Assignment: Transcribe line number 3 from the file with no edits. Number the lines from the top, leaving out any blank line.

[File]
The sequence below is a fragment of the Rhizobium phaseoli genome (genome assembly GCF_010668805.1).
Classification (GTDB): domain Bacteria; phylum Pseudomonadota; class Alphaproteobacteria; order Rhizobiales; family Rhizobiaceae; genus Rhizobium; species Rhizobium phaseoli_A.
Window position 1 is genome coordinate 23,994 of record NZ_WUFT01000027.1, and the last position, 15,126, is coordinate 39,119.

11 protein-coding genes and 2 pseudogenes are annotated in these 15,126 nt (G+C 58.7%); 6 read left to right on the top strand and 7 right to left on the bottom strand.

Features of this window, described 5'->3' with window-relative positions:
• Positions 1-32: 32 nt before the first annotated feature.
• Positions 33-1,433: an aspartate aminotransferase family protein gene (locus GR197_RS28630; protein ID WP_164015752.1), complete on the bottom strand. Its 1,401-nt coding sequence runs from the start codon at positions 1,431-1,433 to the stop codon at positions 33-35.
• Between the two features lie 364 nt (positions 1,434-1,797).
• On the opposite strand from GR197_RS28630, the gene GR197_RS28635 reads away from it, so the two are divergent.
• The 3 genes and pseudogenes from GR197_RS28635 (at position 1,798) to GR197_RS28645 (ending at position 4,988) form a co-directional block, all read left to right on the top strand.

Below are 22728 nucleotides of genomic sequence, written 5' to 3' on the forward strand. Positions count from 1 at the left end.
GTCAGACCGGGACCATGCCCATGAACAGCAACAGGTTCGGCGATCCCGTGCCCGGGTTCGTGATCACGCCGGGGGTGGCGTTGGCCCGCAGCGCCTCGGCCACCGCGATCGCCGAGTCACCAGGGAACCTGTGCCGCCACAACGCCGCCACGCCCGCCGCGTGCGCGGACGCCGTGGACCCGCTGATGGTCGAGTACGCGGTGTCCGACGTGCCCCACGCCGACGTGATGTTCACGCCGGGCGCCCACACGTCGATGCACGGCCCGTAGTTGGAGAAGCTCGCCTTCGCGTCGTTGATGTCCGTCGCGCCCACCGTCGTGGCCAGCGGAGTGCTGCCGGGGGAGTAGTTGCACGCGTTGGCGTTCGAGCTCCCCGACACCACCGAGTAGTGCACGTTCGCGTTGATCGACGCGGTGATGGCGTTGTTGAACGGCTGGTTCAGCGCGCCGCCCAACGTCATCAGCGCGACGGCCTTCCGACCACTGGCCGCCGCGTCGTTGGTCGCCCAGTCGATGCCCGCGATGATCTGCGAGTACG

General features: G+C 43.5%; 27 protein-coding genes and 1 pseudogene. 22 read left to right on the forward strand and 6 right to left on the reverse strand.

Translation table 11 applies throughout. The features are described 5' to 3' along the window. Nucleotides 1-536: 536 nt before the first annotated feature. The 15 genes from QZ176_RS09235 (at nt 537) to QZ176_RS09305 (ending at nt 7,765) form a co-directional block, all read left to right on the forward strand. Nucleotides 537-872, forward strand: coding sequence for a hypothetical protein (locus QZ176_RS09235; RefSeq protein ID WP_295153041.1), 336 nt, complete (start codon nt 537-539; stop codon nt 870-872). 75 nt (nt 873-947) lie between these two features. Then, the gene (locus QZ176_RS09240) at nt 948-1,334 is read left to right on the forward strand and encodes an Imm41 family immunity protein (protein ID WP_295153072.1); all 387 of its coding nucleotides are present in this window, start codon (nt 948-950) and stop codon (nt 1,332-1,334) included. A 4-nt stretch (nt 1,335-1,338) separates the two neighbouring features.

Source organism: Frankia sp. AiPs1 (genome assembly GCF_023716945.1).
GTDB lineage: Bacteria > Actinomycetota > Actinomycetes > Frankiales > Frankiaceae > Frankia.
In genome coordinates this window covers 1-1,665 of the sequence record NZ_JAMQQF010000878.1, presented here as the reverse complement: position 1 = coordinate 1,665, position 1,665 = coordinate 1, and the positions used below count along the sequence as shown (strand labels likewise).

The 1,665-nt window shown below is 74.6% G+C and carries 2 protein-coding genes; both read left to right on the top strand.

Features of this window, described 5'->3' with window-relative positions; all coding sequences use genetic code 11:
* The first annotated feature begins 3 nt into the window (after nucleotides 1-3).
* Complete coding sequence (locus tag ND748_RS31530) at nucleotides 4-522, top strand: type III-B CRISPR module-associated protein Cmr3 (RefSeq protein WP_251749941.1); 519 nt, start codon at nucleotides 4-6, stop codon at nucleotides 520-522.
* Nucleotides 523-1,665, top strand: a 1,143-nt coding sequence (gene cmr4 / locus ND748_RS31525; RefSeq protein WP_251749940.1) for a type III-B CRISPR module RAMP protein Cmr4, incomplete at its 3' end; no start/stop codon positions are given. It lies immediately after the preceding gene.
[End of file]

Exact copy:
Window position 1 is genome coordinate 23,994 of record NZ_WUFT01000027.1, and the last position, 15,126, is coordinate 39,119.